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Research Papers

A Transient Immersed Coil Heat Exchanger Model

[+] Author and Article Information
William R. Logie

e-mail: william.logie@solarenergy.ch

Elimar Frank

Institut für Solartechnik SPF,
HSR Hochschule für Technik Rapperswil,
Oberseestrasse 10, 8640, Rapperswil, Switzerland

A side effect of this higher temperature is a drop in the collector efficiency.

All reference to low flow refers to the flow conditions of the collector and not the immersed heat exchanger.

While all Pt 100Ω sensors were regularly calibrated, the error implied here is that of resolution, seeing as a maximum of 12 sensors were used to collect local wall temperature information.

Neumann boundary conditions with surface heat flux set to zero.

In the TRNSYS environment it is typical to evaluate an average power over the time step, in which case the average is used for both the old and new power densities.

Contributed by the Solar Energy Division of ASME for publication in the Journal of Solar Energy Engineering. Manuscript received September 12, 2012; final manuscript received February 14, 2013; published online June 25, 2013. Assoc. Editor: Werner Platzer.

J. Sol. Energy Eng 135(4), 041006 (Jun 25, 2013) (7 pages) Paper No: SOL-12-1225; doi: 10.1115/1.4023928 History: Received September 12, 2012; Revised February 14, 2013

The aim of this paper is to present a transient one-dimensional (1D) radial immersed coil heat exchanger model that accounts for the effect that geometry and operating conditions have on heat transfer performance. Insights gained through its use in both an analysis of experimental data and an implementation in the simulation environment TRNSYS are shown and discussed. While variation in the external convection coefficient of immersed coil heat exchangers has little effect on the annual solar fraction of a generic solar domestic hot water system, variation in collector side flow can influence the solar fraction as great as ±5%, in particular low collector side flow improves stratification inside the store.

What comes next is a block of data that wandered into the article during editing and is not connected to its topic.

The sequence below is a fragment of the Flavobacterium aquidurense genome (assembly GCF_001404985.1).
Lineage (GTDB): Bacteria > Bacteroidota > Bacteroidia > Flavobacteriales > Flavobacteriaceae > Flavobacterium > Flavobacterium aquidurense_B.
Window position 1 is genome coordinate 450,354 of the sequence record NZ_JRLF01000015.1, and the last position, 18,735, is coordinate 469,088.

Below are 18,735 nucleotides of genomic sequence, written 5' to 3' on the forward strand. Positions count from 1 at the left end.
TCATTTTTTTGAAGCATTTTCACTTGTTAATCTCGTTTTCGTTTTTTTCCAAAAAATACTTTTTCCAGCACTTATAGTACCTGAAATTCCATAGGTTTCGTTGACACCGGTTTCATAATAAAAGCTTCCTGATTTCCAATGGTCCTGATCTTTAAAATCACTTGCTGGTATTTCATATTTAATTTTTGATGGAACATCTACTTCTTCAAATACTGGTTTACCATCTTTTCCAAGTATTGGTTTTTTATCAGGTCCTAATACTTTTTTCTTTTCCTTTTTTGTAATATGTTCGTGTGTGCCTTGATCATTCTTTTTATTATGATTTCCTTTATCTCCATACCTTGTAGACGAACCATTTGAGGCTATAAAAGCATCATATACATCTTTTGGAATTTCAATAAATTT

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References

Figures

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Fig. 1

A temperature array used for modeling stratification in thermal energy stores

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Fig. 6

Plot of external Nusselt numbers against the respective Rayleigh numbers. The correlation from Morgan [34] and two variations either side of this are also plotted for comparison.

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Fig. 5

Overall heat transfer area coefficient of seven immersed heat exchangers tested over three mass flow rates with a constant power of 2 kW

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Fig. 7

Illustration of Crank–Nicolson discretization

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Fig. 4

Plots of local heat transfer information over the height of a discretized exemplary IHX helix (dimensions and operating conditions as in Fig. 3)

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Fig. 3

Varied flow (Reynolds number) overall heat exchange characteristics of a stainless steel tube coiled through a diameter of 0.49 m to a length of 20.45 m and an area of 1.69 m2; internal fluid is 33% ethylene-glycol, storage fluid is water parametrically set at a constant 30 °C and a collector power of 2 kW is assumed to be leaving the heat exchanger

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Fig. 2

Illustration of a TES with an IHX showing an exploded view of a discrete IHX section with tube length ∂L and surface area ∂A

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Fig. 8

Illustration of horizontal tube cross section showing development of the convection thermal boundary layer given the presence of heat exchange from the internal to the external fluid

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